Joanna had breast cancer. Joanna and I were the same age.   Joanna died a couple of weeks ago.

Requiescat in pace Joanna Putney Durdle

This in an odd way has hit me very hard.   It’s the first breast cancer death to touch me personally since my own diagnosis, and it is someone out of my childhood.

Lordy.  I remember playing with her as a little girl.  I am talking elementary school little.

I knew Joanna as a little girl and in high school .   I am sometimes oblivious to how many women who have touched my life who have had breast cancer. I had no idea  she was of the group, and had no idea she passed away.  I sound so darn stupid right now, and I sincerely apologize, but I am trying really hard not to cry (and failing miserably)- I have this memory of her as a little girl stuck in my head from Society Hill.

I am sorry I did not really have the opportunity to know her again as an adult, but I bet she was as lovely as she was as a child.  She was just nice.  In fact, judging from what I read on her page, I know that she must have been the same nice person as an adult.  She  was my age.  We played on the same playgrounds as kids and went to high school together too.

Wow life is short.  How many times is that going to hit me in the face with regard to breast cancer? 

I am going to past Joanna’s obituary below.  To her friends, husband, children, and family I send simple, heartfelt condolences.  

Breast cancer, you sure are a bitch on who you take – not that you discriminate.

Joanna Putney Durdle 

 Joanna Putney Durdle, 47, of Moreland Hills, died Monday, Jan. 9, 2012, at her home after a courageous two-year battle with breast cancer.
Joanna was born Sept. 3, 1964, in Boston, Mass., to the late Paul W. Putney and Joan (High) Putney of Rydal, Pa. She married Brian P. Durdle July, 8, 2007, who survives her.
Joanna attended Valley Lutheran Church in Chagrin Falls. She graduated from The Shipley School in Bryn Mewr, Pa., the College of Wooster receiving her B.A. in English; and received her M.A.T. in English from Kent State University.
Joanna was a member of The Country Club in Pepper Pike. She was a loving daughter, sister, wife, mother, aunt and devoted friend to so many.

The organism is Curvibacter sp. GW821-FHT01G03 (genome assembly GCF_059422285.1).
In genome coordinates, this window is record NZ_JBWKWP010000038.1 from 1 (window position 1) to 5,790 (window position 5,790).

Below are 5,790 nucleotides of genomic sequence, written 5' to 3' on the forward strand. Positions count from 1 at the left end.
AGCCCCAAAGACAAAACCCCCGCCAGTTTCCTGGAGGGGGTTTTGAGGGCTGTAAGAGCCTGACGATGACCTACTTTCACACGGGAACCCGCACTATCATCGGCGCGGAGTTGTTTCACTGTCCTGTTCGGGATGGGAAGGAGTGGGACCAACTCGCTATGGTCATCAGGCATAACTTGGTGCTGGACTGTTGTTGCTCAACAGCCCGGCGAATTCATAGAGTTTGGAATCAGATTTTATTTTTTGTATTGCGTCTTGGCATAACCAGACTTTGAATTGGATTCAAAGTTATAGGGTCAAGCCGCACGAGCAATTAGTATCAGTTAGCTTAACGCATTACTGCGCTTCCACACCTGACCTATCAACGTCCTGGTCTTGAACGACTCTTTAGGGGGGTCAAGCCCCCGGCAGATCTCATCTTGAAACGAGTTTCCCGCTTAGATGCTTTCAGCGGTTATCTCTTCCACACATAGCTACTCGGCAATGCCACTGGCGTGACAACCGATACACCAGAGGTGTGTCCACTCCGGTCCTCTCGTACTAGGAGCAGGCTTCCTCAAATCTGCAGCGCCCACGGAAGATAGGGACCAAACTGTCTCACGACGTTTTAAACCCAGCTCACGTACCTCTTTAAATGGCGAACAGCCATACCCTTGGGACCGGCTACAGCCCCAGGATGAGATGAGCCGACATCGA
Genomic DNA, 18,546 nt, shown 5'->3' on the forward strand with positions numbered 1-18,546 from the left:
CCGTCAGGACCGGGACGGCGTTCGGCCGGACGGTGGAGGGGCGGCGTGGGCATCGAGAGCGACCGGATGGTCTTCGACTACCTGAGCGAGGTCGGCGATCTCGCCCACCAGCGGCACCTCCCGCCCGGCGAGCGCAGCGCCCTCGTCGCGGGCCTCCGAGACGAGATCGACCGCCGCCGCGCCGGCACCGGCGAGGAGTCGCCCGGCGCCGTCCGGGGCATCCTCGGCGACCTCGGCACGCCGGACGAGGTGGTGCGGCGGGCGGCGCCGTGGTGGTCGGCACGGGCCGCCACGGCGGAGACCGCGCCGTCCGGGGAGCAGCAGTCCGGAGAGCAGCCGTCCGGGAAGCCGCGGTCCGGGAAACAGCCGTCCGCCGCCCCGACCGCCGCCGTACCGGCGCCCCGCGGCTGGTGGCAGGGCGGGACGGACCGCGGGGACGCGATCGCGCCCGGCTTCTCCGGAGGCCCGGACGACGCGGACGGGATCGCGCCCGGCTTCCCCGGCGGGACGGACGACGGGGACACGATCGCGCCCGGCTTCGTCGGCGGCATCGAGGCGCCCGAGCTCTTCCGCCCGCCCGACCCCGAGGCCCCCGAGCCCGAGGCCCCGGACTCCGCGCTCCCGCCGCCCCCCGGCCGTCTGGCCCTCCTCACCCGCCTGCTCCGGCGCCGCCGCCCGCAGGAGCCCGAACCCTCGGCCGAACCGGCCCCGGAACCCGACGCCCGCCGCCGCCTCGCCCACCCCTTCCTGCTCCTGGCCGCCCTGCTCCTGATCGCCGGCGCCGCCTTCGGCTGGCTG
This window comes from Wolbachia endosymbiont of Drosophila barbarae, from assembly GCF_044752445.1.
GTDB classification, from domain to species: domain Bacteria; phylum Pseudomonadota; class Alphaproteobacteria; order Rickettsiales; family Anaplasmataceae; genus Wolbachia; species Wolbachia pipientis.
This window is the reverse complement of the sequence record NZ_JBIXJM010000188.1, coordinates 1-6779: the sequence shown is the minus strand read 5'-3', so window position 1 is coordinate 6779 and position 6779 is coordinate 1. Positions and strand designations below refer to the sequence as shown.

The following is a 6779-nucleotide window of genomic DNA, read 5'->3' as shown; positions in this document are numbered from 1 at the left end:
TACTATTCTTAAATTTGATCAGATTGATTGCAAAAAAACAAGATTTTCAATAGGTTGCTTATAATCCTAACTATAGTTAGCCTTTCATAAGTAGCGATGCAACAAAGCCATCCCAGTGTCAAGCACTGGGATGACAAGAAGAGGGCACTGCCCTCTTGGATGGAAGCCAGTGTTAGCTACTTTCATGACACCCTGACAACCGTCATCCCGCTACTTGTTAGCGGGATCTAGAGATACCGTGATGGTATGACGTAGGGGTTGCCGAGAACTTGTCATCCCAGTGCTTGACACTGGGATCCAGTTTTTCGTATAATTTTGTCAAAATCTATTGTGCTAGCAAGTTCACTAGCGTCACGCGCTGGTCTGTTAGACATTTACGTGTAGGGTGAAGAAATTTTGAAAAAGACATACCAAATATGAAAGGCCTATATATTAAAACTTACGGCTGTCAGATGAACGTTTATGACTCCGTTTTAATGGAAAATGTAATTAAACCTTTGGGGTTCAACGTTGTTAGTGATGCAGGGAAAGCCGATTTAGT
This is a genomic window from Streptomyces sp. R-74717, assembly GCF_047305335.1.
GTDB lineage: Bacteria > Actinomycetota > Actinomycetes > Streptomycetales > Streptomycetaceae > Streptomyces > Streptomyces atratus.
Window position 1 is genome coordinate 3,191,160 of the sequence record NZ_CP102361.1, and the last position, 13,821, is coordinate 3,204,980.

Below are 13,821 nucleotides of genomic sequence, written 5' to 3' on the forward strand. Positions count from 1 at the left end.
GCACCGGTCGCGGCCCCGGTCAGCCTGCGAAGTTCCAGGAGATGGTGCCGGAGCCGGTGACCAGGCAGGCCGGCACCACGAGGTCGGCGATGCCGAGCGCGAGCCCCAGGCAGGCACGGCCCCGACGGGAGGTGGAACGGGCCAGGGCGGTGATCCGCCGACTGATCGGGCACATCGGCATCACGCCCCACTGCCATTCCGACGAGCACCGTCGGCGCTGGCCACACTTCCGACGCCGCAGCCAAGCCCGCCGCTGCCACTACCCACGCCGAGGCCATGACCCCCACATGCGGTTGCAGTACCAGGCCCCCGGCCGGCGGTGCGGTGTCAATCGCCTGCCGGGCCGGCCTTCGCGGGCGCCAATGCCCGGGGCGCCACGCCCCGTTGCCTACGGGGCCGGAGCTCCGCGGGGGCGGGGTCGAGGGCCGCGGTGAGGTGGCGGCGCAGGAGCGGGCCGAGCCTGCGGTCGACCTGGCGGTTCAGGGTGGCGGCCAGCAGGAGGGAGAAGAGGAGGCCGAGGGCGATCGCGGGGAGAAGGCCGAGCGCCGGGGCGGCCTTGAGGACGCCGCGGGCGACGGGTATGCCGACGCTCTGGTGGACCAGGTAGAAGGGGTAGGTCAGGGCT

She was employed as Director of Pre-Primary Admissions at Laurel School in Shaker Heights.
She is survived by her son and three daughters, Chase P. Pavlik, Taylor K. Pavlik, Ellie M. Durdle and Grace L. Durdle all at home; brother, Andrew Emmerson (Marguerite) Putney of Manchester, Vt.; father and mother-in-law, Patrick and Linda (Jordan) Durdle of Ontario; and sisters-in-law, Chris (Rick) Wright of Galion and Miki (Matt) Graban of Shaker Heights. She also leaves behind her pets, Lilie, Sunny, Benny and Toffee.
A memorial service will be held 11 a.m. Saturday, Jan. 14, 2012, at the Laurel School, 1 Lyman Circle, Shaker Heights. The Rev. Daniel Esala will officiate the service.
The family will receive friends at a reception that will immediately follow the service. A private family burial will be held at the Iberia Cemetery in Iberia.
In lieu of flowers, donations may be made in Joanna’s name to Laurel School’s Scholarship Fund, Development Office, 1 Lyman Circle, Shaker Heights, OH 44122.
The Mark A. Schneider Funeral Home in Galion is honored to have assisted the family of Joanna Putney Durdle.
Online condolences may be made to the family at
Published in on January 11, 2012

About carla

Writer, blogger, photographer, breast cancer survivor. I write about whatever strikes my fancy as I meander through life.